The vulnerability is reminiscent of a critical flaw exploited around 2008 by an NSA-tied hacking group dubbed Equation Group and later by the creators of the Stuxnet computer worm that disrupted Iran’s nuclear program. The vulnerability—which resided in functions that process so-called .LNK files Windows uses to display icons when a USB stick is plugged in—allowed the attackers to unleash a powerful computer worm that spread from computer to computer each time they interacted with a malicious drive.
When Microsoft patched the .LNK vulnerability in 2010 with MS10-046, company officials classified the vulnerability as “critical,” the company’s highest severity rating. The classification seemed appropriate, considering the success of the .LNK exploits in infecting large numbers of air-gapped computers. For reasons that aren’t clear, Tuesday’s vulnerability has been rated “important,” Microsoft’s second-highest severity rating. Update: As Virus Bulletin researcher Martijn Grooten pointed out, the .LNK vulnerability was remotely exploitable, allowing it to infect millions of people. By contrast, the bug patched Tuesday appears to require a USB stick, a requirement that would greatly limit the scale of attacks. That’s the likely reason for the lower severity rating.
This vulnerability exists in just about every version of Windows capable of mounting USB drives.
The Isreali security organization, Morphisec is presently working on making a Windows version that’s essentially not possible to hack, thus making it the appropriate operating system for military operations, which includes controlling of airlines and missiles.
Dudu Mimran, the co-founder of the company, in a statement to Business Insider, expressed this new OS version as the Windows that “Microsoft should be doing.” He further went to explain that though this new version OS was actually designed for government use, it can also be used by any company or undertaking who wants to ensure that hack is impossible.
The founder says that since the operating system randomizes all memory, it would not allow the hacker to target the memory of the computer and jeopardize the data stored on the drives, thus, blocking any zero-day attack.
Currently, the operating system is not available to the public. Mimra, who is also the CTO of Deutsche Telekom Innovation Laboratories in Israel and the Chief Security Officer of Cyber Security Research Center at Ben-Gurion University, says that such project has huge potential as the internal testing proved that 100 percent of the attacks could be blocked.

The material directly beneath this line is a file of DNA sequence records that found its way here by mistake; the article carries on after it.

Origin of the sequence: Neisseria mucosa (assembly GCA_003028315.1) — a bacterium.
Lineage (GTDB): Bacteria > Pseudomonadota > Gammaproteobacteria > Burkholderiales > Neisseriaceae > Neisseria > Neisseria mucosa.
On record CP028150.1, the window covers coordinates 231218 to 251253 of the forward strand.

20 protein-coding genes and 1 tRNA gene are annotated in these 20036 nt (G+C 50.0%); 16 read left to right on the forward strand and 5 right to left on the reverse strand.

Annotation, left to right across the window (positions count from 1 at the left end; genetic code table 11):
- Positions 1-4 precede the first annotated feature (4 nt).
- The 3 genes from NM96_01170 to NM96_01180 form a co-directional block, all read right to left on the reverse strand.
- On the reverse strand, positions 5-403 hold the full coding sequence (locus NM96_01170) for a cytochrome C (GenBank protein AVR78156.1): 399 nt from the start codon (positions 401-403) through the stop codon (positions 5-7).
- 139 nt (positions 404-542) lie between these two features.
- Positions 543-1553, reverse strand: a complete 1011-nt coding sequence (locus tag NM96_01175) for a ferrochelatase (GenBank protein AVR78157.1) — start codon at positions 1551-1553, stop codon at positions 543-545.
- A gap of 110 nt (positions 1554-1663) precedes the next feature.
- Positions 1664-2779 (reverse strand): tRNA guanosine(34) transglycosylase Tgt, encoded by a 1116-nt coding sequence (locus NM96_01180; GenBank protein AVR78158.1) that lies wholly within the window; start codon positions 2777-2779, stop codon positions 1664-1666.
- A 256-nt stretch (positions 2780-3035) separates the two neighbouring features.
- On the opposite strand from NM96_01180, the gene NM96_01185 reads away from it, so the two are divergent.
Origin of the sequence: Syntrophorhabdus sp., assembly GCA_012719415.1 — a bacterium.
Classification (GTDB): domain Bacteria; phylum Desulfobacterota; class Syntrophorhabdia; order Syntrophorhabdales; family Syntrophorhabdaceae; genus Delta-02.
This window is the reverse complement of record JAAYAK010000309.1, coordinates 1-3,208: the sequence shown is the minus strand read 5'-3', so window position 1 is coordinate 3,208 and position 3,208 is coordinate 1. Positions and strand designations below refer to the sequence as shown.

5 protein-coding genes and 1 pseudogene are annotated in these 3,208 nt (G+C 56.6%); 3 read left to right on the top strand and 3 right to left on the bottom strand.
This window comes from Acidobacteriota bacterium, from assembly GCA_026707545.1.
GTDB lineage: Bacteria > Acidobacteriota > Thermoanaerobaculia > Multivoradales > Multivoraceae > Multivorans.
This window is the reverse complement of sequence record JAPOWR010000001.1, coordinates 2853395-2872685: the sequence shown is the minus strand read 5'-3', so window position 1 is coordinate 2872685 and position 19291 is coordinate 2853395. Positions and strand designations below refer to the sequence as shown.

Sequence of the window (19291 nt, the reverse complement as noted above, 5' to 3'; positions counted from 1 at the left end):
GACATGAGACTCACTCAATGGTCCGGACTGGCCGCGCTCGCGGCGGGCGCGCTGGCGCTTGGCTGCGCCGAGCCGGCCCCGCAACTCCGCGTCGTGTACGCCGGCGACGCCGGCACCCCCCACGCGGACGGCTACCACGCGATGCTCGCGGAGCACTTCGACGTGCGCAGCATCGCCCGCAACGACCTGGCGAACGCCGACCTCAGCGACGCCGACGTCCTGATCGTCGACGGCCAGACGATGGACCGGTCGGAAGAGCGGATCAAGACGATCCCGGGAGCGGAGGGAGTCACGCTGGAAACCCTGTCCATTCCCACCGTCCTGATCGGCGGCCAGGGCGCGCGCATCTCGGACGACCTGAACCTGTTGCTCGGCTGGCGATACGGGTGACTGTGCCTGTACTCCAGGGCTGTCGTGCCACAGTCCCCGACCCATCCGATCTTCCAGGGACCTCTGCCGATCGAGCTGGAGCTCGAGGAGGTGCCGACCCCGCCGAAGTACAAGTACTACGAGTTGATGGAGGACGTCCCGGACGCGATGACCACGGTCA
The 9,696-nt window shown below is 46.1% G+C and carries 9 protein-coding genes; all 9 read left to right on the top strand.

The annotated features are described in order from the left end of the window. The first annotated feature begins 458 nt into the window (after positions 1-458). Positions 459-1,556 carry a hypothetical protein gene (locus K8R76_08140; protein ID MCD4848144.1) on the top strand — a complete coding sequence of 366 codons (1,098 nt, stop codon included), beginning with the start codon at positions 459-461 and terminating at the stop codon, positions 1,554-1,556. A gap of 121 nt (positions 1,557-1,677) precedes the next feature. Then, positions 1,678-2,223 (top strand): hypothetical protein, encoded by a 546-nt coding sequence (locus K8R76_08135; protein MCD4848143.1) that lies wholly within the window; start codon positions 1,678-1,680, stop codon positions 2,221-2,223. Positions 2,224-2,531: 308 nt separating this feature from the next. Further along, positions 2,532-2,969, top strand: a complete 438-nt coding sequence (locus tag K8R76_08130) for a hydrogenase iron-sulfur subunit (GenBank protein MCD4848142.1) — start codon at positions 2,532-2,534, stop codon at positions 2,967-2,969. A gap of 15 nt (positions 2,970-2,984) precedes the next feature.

The company has until now raised $1.5 million from Israeli investors considering that developing such an operating system would require such finance to complete the work and make the platform available for use.
I may believe it when I see it but will likely still doubt the veracity of such a claim. It is hard to believe in 2015 that anything computing device could ever be considered unhackable, especially a closed-source operating system developed by Microsoft but fixed by a third-party.
In a statement, the Navy said it has a plan in place to upgrade its systems to a newer version of Windows. It expects to complete its upgrades by July 12, 2016.
But there’s a chance that it could take even longer. That’s why theNavy’s contract with Microsoft contains options to extend the deal through June 8, 2017. That would raise the amount the Navy will pay for Windows XP support to nearly $31 million.
“The Navy relies on a number of legacy applications and programs that are reliant on legacy Windows products,” said Steven Davis, spokesman for Space and Naval Warfare Systems Command. “Until those applications and programs are modernized or phased out, this continuity of services is required to maintain operational effectiveness.”
The most modern military in history continues to use Windows XP, an operating system unveiled in 2001 and one that never really took security seriously.